Advocates: John Michael Di Gregorio

“Why do I keep giving? I want to set a good example."

Advocates: John Michael Di Gregorio

Natural disasters have led to the displacement of more than 9 million people in the Asia Pacific region. Lions Club International assists in humanitarian needs and promotes international understanding.

“I have spent most of my savings on helping the needy, but I’m not complaining. At 80 years of age and with only my wife Melody and I at home, we have enough money to get by. Age has caught up with me and I have to manage illnesses like diabetes and cataracts, but I want to continue giving back.

“I am an Italian-American born in Boston. I worked as a diplomat, which took me to Indonesia in 1968. While there, I met Jim McLardie, an Australian who established the Lions Club International in Indonesia. We wanted to reach out to the visually handicapped and encourage them to contribute actively to society.

“Since we had no funds, I contributed half my salary and offered my home or office for meetings. We managed to purchase 25 braille machines, some of which were distributed to the American Women’s Association, whose members assisted the production of braille books to enable the blind to read.

“My experience with Lions Club International gave me a deep understanding of the region and the people’s needs. I got married in 1984 and have since stayed in Singapore, from where I make every possible effort to help make a difference in others’ lives.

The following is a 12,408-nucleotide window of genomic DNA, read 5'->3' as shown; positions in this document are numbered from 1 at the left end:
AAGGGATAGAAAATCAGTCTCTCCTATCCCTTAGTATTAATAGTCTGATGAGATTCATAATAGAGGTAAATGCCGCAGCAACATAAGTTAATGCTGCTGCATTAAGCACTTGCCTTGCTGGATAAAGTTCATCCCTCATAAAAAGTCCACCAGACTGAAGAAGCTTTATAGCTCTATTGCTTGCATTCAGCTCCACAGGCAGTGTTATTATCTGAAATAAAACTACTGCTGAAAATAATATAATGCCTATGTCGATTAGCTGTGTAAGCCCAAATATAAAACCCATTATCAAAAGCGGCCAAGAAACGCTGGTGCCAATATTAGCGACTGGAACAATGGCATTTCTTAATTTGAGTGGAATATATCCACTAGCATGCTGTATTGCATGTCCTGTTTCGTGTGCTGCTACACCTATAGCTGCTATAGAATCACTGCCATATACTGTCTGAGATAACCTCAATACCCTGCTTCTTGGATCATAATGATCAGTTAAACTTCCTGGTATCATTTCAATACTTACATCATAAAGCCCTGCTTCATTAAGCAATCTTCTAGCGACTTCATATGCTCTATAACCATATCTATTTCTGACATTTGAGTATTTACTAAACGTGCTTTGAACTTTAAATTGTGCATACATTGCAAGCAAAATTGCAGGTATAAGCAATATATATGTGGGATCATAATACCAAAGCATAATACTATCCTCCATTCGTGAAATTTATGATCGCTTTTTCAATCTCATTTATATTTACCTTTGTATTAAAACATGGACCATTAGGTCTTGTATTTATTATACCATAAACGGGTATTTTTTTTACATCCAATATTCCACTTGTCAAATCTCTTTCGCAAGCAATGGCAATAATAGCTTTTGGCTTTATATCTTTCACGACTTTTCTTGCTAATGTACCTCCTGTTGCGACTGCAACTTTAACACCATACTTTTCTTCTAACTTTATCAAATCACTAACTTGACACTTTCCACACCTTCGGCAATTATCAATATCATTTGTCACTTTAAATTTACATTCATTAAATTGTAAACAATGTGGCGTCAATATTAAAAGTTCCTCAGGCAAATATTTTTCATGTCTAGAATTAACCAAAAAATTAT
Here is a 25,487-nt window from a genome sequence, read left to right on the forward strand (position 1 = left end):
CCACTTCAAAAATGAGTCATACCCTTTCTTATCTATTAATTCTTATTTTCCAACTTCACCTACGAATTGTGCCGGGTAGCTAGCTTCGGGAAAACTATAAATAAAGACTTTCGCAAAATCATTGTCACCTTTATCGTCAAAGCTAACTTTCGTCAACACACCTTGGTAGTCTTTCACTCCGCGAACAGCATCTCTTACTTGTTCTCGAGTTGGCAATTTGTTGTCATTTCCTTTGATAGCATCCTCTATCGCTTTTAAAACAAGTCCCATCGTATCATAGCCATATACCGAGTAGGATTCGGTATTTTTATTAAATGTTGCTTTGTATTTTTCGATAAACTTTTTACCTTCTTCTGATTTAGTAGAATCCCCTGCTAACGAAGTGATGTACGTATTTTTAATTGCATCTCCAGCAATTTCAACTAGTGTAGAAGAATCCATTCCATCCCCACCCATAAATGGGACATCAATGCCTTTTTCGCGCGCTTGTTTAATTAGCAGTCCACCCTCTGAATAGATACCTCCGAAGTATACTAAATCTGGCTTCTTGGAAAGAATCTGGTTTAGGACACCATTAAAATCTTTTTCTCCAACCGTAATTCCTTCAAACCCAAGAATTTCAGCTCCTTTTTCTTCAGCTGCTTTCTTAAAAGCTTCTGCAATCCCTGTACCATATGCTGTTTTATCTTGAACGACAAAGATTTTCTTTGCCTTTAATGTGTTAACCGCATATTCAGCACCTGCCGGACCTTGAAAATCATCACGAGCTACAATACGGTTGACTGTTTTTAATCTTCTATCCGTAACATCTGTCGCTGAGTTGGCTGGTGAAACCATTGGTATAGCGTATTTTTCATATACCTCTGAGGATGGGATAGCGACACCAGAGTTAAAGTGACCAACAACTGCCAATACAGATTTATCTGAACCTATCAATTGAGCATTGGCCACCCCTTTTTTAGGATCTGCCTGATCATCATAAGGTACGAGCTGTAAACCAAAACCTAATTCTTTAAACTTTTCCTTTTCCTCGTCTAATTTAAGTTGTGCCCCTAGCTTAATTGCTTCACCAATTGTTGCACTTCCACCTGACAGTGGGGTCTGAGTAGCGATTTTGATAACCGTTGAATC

“Every week, I visit thrift shops, charitable organisations and other volunteers to gather together used clothing. My wife and I, with help from other volunteers, pack them into boxes and have them delivered to orphanages and shelters. Every fortnight, we send several boxes of clothing and daily essentials to a local shelter for abused domestic helpers. Some of them have been badly beaten by their employers or are owed salaries.

“My father was a karang guni man and my mother was a maid. We were not well-off and I was raised to understand the values of caring and sharing. Singapore is fortunate to not be affected by natural disasters unlike our neighbours in the Philippines, Thailand and Indonesia, who have to weather the aftermath of floods, earthquakes, typhoons and tsunamis. So whenever I get requests for aid assistance, I try to say ‘yes’.

“In addition to used clothing, we also send scrap blankets. The latter comes from Singapore Airlines, whom I have been working with for 15 years. After the blankets are collected and washed, we have to cut away the tags. So it takes some physical effort to get everything done. One year, there was a terrible flood in Central Java, and we donated 172 boxes of used clothing and 3,000 blankets to disaster relief for Islamic NGO Muhammadiyah.

“Why do I keep giving? I want to set a good example. I have met people who gave willingly as well as those who looked for every excuse not to give anything. I have friends who ask me if I’m still trying to save the world, to which I simply say, ‘I just want to help make it a better place’.”

This story first appeared in the August issue of A.

Related Stories